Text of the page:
War will not go away, but it will be mostly carried out by machines. It is very likely that nuclear weapons will be used over the next century, with devasting consequences over large areas, which will greatly increase the need for defensive systems.

Most fossil fuels will be gone by the year 2122. The future will depend upon whether we can develop nuclear fusion, which is likely. If so, we will have abundant relatively-clean energy, although not necessarily cheap at first. If we can't develop cost-effective nuclear fusion, and this is a distinct possibility, then a hundred years from now we will be facing energy shortages, and relying mostly on nuclear fission power and some coal, while maximizing renewables which by themselves won't be nearly enough to supply all our energy needs. Every home and business will have solar panels. We will see more windmills, more hydroelectric, and more geothermal energy production.

Material science might solve the energy storage problem, but maybe not completely. We might also have to rely on synthetic fuels, because this may be the most efficient energy storage method.

Natural resources will become more strained and therefore more expensive. The world population will expand slightly, level off within decades from now, and then slowly decline as resources become more scarce.

People will find their behavior more tightly controlled, not just by the government, but also by other people. Surveillance will be everywhere, including in the home. Crime might become impossible to get away with, but personal freedom will suffer. I predict that there will be a backlash against this, and perhaps a political movement to protect privacy.

Movie theaters will disappear within decades. Movies will be more like video games, or video games will replace movies altogether, with the user participating in the story, possibly with multiple endings depending upon the choices the player makes. Realistic virtual reality should be possible, with many people spending most of their lives in virtual reality. Some stories could take weeks to finish.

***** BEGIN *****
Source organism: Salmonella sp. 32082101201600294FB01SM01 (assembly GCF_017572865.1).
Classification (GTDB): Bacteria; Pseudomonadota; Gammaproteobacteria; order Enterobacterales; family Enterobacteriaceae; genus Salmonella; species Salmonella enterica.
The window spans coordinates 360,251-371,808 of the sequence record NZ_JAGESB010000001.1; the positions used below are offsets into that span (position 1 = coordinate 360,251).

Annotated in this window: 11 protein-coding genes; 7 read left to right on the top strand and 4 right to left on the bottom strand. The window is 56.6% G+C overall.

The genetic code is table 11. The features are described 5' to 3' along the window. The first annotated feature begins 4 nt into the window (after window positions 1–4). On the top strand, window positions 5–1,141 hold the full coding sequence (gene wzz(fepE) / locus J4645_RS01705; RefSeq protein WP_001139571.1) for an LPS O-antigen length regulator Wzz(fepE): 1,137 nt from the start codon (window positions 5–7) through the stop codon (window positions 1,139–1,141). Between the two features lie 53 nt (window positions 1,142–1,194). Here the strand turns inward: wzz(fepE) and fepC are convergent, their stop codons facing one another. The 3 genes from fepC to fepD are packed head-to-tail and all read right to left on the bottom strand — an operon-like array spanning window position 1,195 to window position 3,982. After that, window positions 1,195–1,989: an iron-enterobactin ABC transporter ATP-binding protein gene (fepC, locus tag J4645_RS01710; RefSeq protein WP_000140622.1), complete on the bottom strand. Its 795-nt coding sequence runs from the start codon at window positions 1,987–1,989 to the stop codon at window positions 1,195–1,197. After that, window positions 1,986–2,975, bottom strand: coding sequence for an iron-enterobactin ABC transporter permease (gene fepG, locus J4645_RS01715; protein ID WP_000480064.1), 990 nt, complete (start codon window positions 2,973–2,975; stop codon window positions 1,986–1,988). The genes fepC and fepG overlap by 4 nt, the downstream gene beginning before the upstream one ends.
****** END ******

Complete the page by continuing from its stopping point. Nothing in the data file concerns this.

More computer technology will be integrated into people, allowing them to experience augmented or virtual reality, and increase their access to information.

People might choose robotic pets, or even virtual ones, which could be made realistic but easier to care for. Robotic pets might have additional features, serving as crude household robots, in addition to the other household robots that people will most certainly have in a hundred years' time. Some people will have robotic friends which will provide emotional support almost as well as a person, if not better. And they will have relationships will robots.

"Reality" in the future is going to be much less real, with people spending much time in virtual worlds, having artificial companions, and experiencing the world through augmented senses.

John Coffey